By Jonathan Sperber
Between his birth in 1818 and his death sixty-five years later, Karl Marx became one of Western civilization's most influential political philosophers. Two centuries on, he is still revered as a prophet of the modern world, yet he is also blamed for the darkest atrocities of recent history. But no matter in what light he is cast, the short, broad-shouldered, and bearded Marx remains as a human being distorted on a Procrustean bed of political "isms," either perceived through the partially distorting lens of his chief disciple, Friedrich Engels, or understood as a figure of twentieth-century totalitarian Marxist regimes.
Returning Marx to the Victorian confines of the nineteenth century, Jonathan Sperber, one of the United States' leading European historians, challenges many of our misconceptions of this political firebrand turned London émigré journalist. In this deeply humanizing portrait, Marx no longer is the Olympian soothsayer, divining the dialectical imperatives of human history, but a scholar-activist whose revolutionary Weltanschauung was closer to Robespierre's than to those of twentieth century Marxists.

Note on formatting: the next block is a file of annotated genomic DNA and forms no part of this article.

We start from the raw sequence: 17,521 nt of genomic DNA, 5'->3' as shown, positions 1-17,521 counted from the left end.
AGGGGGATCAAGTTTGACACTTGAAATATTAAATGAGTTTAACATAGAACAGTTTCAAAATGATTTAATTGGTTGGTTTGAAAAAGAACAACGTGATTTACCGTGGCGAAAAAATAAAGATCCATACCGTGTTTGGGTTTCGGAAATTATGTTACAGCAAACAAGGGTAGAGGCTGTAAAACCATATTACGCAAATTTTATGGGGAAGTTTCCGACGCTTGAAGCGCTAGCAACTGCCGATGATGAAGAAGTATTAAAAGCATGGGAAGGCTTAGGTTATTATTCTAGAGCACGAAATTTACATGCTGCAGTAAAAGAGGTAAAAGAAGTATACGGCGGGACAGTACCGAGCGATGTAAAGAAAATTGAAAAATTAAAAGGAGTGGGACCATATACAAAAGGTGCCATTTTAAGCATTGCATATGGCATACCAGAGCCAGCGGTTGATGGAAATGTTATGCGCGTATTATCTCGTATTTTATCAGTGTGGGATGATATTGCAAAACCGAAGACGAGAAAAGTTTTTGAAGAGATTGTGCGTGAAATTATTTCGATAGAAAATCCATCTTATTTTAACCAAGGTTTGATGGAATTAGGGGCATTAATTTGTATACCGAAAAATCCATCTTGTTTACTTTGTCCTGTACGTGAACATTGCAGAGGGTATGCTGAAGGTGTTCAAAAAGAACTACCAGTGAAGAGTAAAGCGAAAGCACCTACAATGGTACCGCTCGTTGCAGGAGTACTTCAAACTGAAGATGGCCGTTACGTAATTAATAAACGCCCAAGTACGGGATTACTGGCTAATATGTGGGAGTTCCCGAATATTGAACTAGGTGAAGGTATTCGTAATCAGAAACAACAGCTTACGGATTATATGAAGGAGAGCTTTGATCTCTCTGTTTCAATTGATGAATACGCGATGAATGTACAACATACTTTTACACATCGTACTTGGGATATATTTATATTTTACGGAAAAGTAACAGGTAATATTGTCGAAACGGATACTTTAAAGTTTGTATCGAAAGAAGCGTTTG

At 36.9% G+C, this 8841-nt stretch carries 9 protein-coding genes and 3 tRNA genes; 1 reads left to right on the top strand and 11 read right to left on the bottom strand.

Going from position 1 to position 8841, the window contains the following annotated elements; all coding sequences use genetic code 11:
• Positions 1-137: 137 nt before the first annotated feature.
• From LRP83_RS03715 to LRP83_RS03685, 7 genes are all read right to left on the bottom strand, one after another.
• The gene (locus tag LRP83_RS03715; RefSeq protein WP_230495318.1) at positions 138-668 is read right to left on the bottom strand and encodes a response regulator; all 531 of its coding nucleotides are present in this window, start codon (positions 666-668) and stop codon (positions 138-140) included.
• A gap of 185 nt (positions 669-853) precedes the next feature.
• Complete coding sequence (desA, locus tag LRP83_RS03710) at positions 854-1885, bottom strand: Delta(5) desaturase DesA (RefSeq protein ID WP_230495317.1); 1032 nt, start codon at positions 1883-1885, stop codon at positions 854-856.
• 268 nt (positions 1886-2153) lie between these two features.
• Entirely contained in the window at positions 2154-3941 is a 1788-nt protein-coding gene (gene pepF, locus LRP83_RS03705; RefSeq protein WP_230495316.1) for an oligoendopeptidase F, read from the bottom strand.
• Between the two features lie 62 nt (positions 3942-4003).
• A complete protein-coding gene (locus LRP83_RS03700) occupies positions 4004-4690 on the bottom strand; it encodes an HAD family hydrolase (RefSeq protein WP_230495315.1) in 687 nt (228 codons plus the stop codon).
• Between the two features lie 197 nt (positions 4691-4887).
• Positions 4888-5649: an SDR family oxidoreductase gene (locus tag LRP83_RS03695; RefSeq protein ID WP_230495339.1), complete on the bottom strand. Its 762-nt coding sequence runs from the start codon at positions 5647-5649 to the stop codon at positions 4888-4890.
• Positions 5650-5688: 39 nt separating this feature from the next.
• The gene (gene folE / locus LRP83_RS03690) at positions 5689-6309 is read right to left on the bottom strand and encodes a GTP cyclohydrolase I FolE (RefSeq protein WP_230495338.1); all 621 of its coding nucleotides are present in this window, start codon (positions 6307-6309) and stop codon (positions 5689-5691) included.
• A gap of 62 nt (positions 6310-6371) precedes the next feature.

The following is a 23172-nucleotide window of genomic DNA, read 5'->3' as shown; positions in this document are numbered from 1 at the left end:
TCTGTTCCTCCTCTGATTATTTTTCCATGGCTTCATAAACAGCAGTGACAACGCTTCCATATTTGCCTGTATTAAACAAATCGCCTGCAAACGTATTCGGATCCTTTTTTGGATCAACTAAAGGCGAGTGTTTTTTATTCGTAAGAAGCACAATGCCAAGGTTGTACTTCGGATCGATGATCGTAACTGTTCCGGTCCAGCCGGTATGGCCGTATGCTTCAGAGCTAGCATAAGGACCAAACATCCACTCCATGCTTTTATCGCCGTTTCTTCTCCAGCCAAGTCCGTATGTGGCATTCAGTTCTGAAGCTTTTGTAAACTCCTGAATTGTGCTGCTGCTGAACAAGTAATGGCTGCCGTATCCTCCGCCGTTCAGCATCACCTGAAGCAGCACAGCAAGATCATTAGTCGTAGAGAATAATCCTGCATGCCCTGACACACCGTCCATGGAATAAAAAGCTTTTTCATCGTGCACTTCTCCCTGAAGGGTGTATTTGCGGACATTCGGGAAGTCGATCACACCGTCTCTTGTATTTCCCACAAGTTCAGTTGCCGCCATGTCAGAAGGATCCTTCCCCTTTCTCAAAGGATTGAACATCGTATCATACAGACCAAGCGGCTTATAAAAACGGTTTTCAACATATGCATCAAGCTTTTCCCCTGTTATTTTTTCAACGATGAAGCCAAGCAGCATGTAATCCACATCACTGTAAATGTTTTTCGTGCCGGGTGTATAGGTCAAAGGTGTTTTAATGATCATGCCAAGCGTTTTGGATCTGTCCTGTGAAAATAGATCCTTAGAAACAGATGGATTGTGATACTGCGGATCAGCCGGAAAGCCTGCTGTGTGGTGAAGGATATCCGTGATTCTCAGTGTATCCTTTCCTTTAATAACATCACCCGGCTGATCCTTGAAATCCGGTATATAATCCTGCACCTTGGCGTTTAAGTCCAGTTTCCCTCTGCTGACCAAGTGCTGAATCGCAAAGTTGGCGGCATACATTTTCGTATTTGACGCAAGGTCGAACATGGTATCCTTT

With unlimited access to the MEGA (the Marx-Engels Gesamtausgabe, the total edition of Marx's and Engels's writings), only recently made available, Sperber juxtaposes the private man, the public agitator, and the philosopher-economist. We first see Marx as a young boy in the city of Trier, influenced by his father, Heinrich, for whom "the French Revolution and its aftermath offered an opportunity to escape the narrowly circumscribed social and political position of Jews in the society." For Heinrich's generation, this worldview meant no longer being a member of the so-called Jewish nation, but for his son, the reverberations were infinitely greater namely a life inspired by the doctrines of the Enlightenment and an implacable belief in human equality.